I started off the day meeting again with a few other participants of the training so that we could do a run-through of the activity we were hosting in the morning – I really like this about the AoH training, it is truly a participatory activity and everybody has the chance to contribute in many ways.
So once the day had been kicked off by the day hosts, my team and I shared the so-called meta-harvest of day 1, giving the other participants a quick overview of what they had gone through the day before. We decided to do this in a funny way and so we played to be weird reporters asking questions about people’s experiences and making this activity quite a show. The meta-harvest, however, can take several different forms and so we could have used our hosting time also to draw the outcomes of day 1, read a poem about them or to sing a song. This activity allows the hosts to play with their creativity.
After the following check-in, in which we connected to all of the other participants, the hosts presented the Two Loops model to us. This model explains the roles one can play in the transition from an old paradigm (e.g. oil as an energy source) to a new one (e.g. renewable energy sources). For example, one could innovate new ideas or one could help people engaged in the old paradigm to move to the new one. After explaining this model to us, the hosts asked us to move to the role we would like to play. Then we were engaged in interesting conversations with other people who were interested in the same roles as we were. We were then asked to voice to the others what our role will mean to the bigger collective and what we would need to be able to do our role well. This activity really opened up many new perspectives on what roles are actually needed in the transition towards a better future and it has also created a basis for reflections on what role each of us feels called to play. Inspired by this activity, we moved into a Solo Walk, where we reflected on the question of what we feel called to do.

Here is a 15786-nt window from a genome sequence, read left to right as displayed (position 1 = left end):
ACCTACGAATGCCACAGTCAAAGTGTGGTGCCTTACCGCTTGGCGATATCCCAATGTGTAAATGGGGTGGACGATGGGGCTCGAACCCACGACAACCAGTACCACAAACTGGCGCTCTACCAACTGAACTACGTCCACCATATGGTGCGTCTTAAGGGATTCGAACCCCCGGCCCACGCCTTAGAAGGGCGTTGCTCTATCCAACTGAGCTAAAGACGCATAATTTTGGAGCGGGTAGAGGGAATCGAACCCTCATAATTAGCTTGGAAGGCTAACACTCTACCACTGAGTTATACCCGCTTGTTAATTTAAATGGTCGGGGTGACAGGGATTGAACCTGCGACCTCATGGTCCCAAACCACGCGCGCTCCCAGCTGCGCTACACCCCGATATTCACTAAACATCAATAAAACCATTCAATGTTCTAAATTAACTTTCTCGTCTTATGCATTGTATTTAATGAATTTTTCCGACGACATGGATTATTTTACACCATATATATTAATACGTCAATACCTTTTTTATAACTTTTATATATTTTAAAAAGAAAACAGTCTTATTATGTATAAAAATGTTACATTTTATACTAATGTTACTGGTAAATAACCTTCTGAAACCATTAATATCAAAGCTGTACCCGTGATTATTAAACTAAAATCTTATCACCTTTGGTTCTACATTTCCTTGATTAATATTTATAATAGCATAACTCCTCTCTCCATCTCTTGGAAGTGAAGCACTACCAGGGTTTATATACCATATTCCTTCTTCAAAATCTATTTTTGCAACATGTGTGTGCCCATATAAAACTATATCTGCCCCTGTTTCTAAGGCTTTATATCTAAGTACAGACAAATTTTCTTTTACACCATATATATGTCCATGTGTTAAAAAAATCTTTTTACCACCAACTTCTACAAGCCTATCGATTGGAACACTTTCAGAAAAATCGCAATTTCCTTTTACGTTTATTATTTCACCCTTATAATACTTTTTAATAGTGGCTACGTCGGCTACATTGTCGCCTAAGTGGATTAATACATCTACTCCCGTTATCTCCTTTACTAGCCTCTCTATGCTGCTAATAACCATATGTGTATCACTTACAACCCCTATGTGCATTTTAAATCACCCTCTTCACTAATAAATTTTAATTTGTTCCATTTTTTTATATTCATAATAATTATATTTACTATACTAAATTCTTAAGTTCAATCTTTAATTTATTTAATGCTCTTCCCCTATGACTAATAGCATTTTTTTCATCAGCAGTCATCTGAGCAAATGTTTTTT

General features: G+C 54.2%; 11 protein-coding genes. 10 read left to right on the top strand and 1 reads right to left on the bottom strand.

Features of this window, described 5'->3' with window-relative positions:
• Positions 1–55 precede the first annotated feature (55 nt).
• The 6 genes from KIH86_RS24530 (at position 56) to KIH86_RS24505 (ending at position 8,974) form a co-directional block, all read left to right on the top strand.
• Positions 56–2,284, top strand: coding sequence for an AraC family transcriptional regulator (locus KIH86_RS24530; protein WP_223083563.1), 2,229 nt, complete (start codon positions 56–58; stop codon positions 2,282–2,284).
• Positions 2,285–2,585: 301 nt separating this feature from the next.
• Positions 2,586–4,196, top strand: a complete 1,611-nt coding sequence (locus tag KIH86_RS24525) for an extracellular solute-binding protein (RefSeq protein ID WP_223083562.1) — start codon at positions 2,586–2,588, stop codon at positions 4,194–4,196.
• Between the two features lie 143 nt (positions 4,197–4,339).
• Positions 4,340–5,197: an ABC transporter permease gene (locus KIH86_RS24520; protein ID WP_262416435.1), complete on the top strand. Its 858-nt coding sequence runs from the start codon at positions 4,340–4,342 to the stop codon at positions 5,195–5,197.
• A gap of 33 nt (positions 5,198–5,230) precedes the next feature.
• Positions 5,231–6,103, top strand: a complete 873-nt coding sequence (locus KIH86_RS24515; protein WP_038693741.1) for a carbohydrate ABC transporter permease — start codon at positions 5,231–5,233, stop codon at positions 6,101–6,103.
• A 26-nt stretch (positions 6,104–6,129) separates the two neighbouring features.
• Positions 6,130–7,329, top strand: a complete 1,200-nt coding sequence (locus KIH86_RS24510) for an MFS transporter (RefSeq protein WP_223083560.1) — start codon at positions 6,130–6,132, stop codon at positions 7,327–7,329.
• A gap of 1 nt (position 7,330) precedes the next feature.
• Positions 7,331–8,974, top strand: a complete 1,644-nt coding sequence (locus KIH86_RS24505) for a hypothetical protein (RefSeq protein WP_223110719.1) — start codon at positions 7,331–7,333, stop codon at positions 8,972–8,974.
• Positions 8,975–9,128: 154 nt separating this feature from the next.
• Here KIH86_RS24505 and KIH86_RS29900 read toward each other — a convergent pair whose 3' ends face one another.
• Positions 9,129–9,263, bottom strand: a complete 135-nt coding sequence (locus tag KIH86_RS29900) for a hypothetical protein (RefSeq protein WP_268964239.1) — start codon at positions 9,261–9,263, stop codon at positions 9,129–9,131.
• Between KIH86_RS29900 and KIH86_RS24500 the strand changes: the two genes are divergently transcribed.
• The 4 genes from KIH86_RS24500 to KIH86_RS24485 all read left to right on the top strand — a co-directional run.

We were not allowed to talk to any other person during this time. We were rather asked to go out into nature and either think or journal down what came to our minds about this question.
After a Swedish fika break, we were then introduced to the Four Levels of Listening, which opened up new perspectives on how else we could actually listen to one another. We were then sent out again into a Deep Listening Walk with another participant, in which we shared what invited us to “move to the edge” of what we feel called to do. In this way, we had the chance to immediately experience what it means to really listen deeply to another person and how to hear what possibilities lie in that person’s future. Listening to the other person’s future possibilities (generative listening) was a very interesting task. In a beautiful way it made very obvious to me how often we tend to put new information into existing boxes in our own minds, how quickly our brains make immediate judgments and how easy it also is to get lost in the empathy we may feel for a person’s current situation rather than helping them to see what the future could bring. Before we went into lunch, the afternoon was explained to us, where we would be engaged with the Open Space method, which I consider extremely powerful. The participants had the chance to come up with their own questions, which were all meant to follow the umbrella question of "what do we need to explore now to take our practice further?" Participants who did not raise a question could join other conversations following a few principles such as the law of mobility (also known as the law of 2 feet, which means that one is always welcome to leave a conversation and join another one). I ended up having conversations about integrating AoH methodologies into the public sector and about changes that are needed in Europe’s education systems. However, I know that there were a multitude of other conversations going on at the same time. After each of these activities, there was always a time to reflect upon the methodology used, and the hosts opened the space for us to ask questions about the methods. I really appreciate the experiential learning methods we use here at the AoH training. Each method we could immediately experience, some of them we could even host ourselves. I feel highly engaged in this training and can’t wait to make more sense of all of this tomorrow, when we see how we can move to action.
4 Levels of Listening
Question: What do we need to explore now to take our practice further?